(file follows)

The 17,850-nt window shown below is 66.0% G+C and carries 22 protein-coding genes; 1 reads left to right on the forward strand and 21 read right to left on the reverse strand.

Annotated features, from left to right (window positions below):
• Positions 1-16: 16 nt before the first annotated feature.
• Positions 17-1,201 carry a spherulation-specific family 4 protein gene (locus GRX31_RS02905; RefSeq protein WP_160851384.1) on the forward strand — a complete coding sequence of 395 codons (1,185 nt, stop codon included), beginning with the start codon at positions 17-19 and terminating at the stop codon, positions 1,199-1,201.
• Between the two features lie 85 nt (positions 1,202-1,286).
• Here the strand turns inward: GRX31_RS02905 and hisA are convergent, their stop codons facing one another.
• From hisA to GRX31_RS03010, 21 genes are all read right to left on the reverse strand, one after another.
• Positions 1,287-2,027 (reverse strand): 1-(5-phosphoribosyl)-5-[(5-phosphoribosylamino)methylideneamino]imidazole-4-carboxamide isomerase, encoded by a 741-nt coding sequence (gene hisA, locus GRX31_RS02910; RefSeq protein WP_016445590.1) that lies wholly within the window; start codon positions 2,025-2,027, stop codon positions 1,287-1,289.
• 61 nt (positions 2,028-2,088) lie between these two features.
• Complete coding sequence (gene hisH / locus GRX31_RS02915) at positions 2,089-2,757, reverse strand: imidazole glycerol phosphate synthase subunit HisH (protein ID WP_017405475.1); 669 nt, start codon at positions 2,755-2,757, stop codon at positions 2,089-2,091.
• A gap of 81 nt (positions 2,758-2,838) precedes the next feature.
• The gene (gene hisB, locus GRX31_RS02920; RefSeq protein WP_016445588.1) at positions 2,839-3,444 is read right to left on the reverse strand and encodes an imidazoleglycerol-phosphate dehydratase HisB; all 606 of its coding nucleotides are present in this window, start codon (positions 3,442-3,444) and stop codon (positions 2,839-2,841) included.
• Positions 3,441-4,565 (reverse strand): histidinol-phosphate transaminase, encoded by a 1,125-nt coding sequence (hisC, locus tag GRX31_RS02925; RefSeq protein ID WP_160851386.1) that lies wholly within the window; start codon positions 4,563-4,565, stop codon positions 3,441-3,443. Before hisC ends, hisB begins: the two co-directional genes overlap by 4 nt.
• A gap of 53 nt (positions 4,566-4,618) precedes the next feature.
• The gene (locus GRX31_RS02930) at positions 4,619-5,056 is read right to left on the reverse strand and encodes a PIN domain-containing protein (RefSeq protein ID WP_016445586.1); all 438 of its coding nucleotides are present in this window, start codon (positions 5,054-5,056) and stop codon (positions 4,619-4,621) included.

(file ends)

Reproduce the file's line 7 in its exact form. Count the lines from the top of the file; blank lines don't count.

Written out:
• From hisA to GRX31_RS03010, 21 genes are all read right to left on the reverse strand, one after another.